[ 2012-01-09 ]
Nigeria paralysed by fuel strike
A general strike in Nigeria over the elimination
of a fuel subsidy has brought the country to a
Shops, offices, schools and petrol stations around
the country closed on the first day of an
Thousands gathered in Lagos and other cities to
protest at the loss of the subsidy which has
doubled fuel costs.
A demonstrator has been shot dead in Lagos, while
20 people were injured as police used tear gas and
fired in the air in the northern city of Kano.
President Goodluck Jonathan has said the subsidy
was economically unsustainable.
The normally bustling streets of Lagos are quiet,
with the exception of police patrols and
protesters on their way to rallies, says the BBC's
Mark Lobel in Nigeria's commercial capital.
Police clashed with demonstrators as thousands
gathered at the city's Gani Fewehinmi park.
Witnesses and hospital sources later said one
protester was killed.
In other developments around the country:
In Kano, 20 people were wounded as police
dispersed protesters converging on the governor's
In the capital, Abuja, protester closed the
airport and youths camping in the city's Eagle
Square have been removed by police
All the shops in the northern city of Kaduna are
closed and there is a heavy police presence
Ilorin, in south-west Nigeria, is also at a
standstill, a man who runs market stalls told the
There have been angry protests since the subsidy
ended on 1 January as fuel and transport costs
have doubled and other costs have risen as well.
The loss of the fuel subsidy has angered many
Nigerians, who saw it as the only benefit they
received from the country's vast oil wealth.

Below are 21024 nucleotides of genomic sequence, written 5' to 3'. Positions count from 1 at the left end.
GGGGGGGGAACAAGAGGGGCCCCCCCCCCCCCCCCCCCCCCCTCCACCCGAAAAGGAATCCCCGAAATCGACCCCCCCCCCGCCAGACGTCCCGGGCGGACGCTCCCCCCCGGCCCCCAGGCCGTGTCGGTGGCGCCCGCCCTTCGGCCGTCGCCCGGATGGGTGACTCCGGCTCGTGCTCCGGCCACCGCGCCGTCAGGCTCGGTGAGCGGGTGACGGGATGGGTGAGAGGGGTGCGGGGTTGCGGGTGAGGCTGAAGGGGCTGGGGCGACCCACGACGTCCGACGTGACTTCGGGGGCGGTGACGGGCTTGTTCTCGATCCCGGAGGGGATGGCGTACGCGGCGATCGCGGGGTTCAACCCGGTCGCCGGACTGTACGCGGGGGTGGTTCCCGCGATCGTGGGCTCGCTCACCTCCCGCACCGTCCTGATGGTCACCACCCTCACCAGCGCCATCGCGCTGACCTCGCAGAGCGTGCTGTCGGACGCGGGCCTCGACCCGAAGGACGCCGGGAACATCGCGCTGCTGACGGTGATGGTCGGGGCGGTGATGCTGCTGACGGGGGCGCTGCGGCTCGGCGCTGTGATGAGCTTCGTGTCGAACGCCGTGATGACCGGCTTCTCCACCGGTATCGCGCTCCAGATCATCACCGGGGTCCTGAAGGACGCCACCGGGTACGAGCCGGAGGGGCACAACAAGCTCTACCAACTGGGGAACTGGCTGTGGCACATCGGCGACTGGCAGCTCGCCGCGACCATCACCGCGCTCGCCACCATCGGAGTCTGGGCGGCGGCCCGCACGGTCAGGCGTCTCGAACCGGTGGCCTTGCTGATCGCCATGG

Most of Nigeria's 160 million people live on less
than $2 (£1.30) a day, so the sharp price
increases have hit them hard.
"With these increases, the cost of transport has
gone up and this has also affected the cost of
food, and the basic necessities of life, such as
rents, school fees and medical bills," said Chris
Uyot, a spokesman for the Nigeria Labour Congress,
one of the strike's organisers.
A similar strike in 2003 saw Nigeria almost
entirely shut down. It ended with a partial
climbdown, when the government agreed to reduce
the subside, rather than scrapping it altogether.
While the strike is expected to affect oil workers
too, industry sources do not expect the industrial
action to significantly affect crude exports,
Reuters news agency reports.
Despite being a major Opec oil producer, Nigeria
has not invested in the infrastructure to produce
refined fuel, so has to import much of its
With the subsidy, fuel was much cheaper in Nigeria
than neighbouring countries, so some of it was
Members of parliament have called on President
Goodluck Jonathan to reconsider, but he has said
the subsidy was economically unsustainable.
He made a televised address on Saturday to defend
the the subsidy cut and other government austerity
"We must act in the public interest, no matter how
tough, for the pains of today cannot be compared
to the benefits of tomorrow."
The deregulation of the petroleum sector was, he
insisted, the best way to curb corruption and
ensure the survival and growth of the economy.
"The truth is that we are all faced with two basic
choices... either we deregulate and survive
economically, or we continue with a subsidy regime
that will continue to undermine our economy and
potential for growth, and face serious
He said that top government officials would, from
this year, take a 25% pay cut, and foreign trips
would also be reduced.
The government says it will spend the $8bn (£5bn)
it saves each year by scrapping the subsidy on
improving health, education and the country's
erratic electricity supply.
However, many Nigerians fear it is more likely to
end up in the pockets of corrupt officials.
Last month, International Monetary Fund (IMF) head
Christine Lagarde praised President Jonathan's
efforts to reform the Nigerian economy but
cautioned that the country should become less
reliant on oil exports for revenue.
Source - BBC
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